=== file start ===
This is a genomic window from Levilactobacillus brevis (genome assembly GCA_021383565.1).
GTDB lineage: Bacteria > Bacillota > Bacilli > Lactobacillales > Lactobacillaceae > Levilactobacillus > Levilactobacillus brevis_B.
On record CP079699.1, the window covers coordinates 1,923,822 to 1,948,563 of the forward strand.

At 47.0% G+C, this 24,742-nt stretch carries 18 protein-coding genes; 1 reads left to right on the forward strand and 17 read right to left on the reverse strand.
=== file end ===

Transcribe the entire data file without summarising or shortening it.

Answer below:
This is a genomic window from Levilactobacillus brevis (genome assembly GCA_021383565.1).
GTDB lineage: Bacteria > Bacillota > Bacilli > Lactobacillales > Lactobacillaceae > Levilactobacillus > Levilactobacillus brevis_B.
On record CP079699.1, the window covers coordinates 1,923,822 to 1,948,563 of the forward strand.

At 47.0% G+C, this 24,742-nt stretch carries 18 protein-coding genes; 1 reads left to right on the forward strand and 17 read right to left on the reverse strand.